10:45 AM ET 8/16/11 | Reuters

Canada factory sales plummet, signal stalled growth

* Sales down by 1.5 pct, analysts expected 0.4 pct drop

* Sales down in 15 of 21 manufacturing sectors

* Data all but confirms economy stalled in Q2 growth (Adds analysts' comments, background, byline)

By David Ljunggren

OTTAWA, Aug 16 (Reuters) - Canadian manufacturing sales for June plunged by a much greater than expected 1.5 percent from May, Statistics Canada said on Tuesday, all but confirming that the economy stalled in the second quarter.

The drop -- much bigger than the 0.4 percent decline predicted by analysts -- also appeared to kill off the already minute prospect that the Bank of Canada would raise interest rates this year.

As recently as late July, the central bank had predicted second quarter growth of 1.5 percent on an annualized basis.

That forecast now looks hopelessly optimistic, given a recent string of weak data that shows the economy is struggling to deal with a strong Canadian dollar and weak U.S. demand.

"(Today's report) sets us up for another monthly GDP disappointment and heightens the risks of second quarter Canadian GDP coming in negative. The handoff to the third quarter will also be very weak," said Jimmy Jean of Desjardins Capital Markets.

In a sign of increasing political concern over the economy and market turmoil, the House of Commons finance committee has asked Finance Minister Jim Flaherty and Bank of Canada Governor Mark Carney to testify to legislators this Friday.

Statscan will release its figures for second quarter gross domestic product on Aug 31.

The June factory sales figures helped knock down the Canadian currency CAD=D4. At 9:55 a.m. (1355 GMT) it was at C$0.9837 to the U.S. dollar, or $1.0166, down from Monday's North American finish of C$0.9799 to the U.S. dollar, or $1.0205.

June's manufacturing retreat was largely caused by a 6.6 percent drop in sales of petroleum and coal products, reflecting price declines of 2.6 percent and lower volumes as plants shut down for retooling.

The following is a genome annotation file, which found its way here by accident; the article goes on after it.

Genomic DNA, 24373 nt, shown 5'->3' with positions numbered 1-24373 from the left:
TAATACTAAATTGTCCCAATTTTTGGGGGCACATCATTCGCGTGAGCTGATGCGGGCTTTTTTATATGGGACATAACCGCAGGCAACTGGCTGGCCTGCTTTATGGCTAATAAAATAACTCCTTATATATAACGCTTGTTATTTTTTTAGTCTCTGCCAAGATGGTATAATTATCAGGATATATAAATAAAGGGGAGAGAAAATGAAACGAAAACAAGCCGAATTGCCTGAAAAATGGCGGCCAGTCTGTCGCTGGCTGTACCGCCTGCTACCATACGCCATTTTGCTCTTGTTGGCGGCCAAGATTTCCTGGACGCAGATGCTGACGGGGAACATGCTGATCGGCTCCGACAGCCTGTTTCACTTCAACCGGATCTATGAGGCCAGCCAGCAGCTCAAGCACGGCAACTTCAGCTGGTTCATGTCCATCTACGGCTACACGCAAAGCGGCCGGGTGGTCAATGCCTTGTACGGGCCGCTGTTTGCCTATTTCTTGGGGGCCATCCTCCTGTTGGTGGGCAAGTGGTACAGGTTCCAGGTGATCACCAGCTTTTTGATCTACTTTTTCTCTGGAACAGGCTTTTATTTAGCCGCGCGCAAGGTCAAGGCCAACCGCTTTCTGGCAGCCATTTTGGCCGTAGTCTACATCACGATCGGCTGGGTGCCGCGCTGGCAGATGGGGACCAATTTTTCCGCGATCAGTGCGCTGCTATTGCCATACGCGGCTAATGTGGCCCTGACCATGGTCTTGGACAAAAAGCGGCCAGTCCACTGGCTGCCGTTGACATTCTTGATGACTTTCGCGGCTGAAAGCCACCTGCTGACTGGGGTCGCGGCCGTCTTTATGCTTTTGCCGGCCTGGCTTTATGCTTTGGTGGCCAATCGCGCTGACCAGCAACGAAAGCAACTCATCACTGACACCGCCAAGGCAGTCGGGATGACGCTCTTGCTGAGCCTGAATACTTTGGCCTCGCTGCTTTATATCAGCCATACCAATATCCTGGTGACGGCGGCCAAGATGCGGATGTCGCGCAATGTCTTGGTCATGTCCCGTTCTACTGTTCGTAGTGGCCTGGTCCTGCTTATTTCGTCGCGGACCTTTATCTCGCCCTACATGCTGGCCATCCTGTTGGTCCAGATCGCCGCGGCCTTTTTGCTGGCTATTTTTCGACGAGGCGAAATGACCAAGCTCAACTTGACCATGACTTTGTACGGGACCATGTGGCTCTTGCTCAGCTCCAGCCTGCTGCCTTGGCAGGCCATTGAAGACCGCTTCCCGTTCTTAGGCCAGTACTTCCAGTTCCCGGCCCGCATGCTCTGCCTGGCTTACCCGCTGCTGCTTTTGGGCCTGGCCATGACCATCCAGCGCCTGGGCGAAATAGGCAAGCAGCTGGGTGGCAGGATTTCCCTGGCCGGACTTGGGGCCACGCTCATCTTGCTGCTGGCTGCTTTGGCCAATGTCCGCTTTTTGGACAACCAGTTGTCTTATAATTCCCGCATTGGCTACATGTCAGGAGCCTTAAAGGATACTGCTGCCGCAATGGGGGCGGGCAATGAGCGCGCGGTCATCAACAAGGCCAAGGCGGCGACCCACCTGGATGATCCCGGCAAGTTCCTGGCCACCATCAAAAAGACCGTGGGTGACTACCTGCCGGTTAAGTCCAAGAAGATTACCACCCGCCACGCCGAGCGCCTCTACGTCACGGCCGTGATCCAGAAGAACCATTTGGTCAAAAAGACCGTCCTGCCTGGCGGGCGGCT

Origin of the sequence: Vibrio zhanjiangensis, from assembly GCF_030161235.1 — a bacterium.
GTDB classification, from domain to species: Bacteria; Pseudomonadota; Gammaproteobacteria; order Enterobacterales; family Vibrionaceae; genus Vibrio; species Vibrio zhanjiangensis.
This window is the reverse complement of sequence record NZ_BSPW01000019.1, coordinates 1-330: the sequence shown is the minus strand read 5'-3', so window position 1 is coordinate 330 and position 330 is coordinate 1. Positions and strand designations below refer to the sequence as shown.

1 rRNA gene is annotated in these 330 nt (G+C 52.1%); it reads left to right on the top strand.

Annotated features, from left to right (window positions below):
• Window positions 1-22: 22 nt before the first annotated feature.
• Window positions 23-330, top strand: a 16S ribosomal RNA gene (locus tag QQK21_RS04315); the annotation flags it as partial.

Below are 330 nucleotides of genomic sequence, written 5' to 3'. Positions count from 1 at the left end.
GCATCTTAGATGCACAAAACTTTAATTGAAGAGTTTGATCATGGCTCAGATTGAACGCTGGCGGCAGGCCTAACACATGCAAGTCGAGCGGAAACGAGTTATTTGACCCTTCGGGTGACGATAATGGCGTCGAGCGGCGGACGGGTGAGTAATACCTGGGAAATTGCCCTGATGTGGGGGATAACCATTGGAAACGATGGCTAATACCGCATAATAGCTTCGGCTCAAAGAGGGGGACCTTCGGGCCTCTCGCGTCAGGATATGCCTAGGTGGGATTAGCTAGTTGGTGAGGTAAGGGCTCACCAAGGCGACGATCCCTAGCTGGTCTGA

Statscan said 15 of 21 industries, representing 77.5 percent of total manufacturing, posted declines. Sales in constant dollars, used for calculating real gross domestic product growth, fell by 1.6 percent.

"That adds to the risk of a contraction in June GDP and an outright contraction in the Canadian economy in the second quarter," said Derek Holt and Karen Cordes Woods of Scotia Capital Economics.

It was the third consecutive monthly fall in manufacturing sales, now at their lowest level since November 2010.

Analysts took some consolation from a 1.6 percent increase in new orders and a 3.4 percent jump in unfilled orders, both pushed higher by strength in the aerospace industry.

"We still expect sales to rebound in the third quarter, as temporary factors restraining auto and energy production are reversed," said David Madani of Capital Economics.

After eight consecutive months of growth, inventory levels were unchanged, remaining at their highest point since April 2009. The ratio of inventory to sales rose to 1.39 from 1.37 in May, the highest level since December 2009.


EnglishMajor's picture

Channel stuffing by the automakers back in May and June would account for much.

slewie the pi-rat's picture

...recession off...recession on...recession off...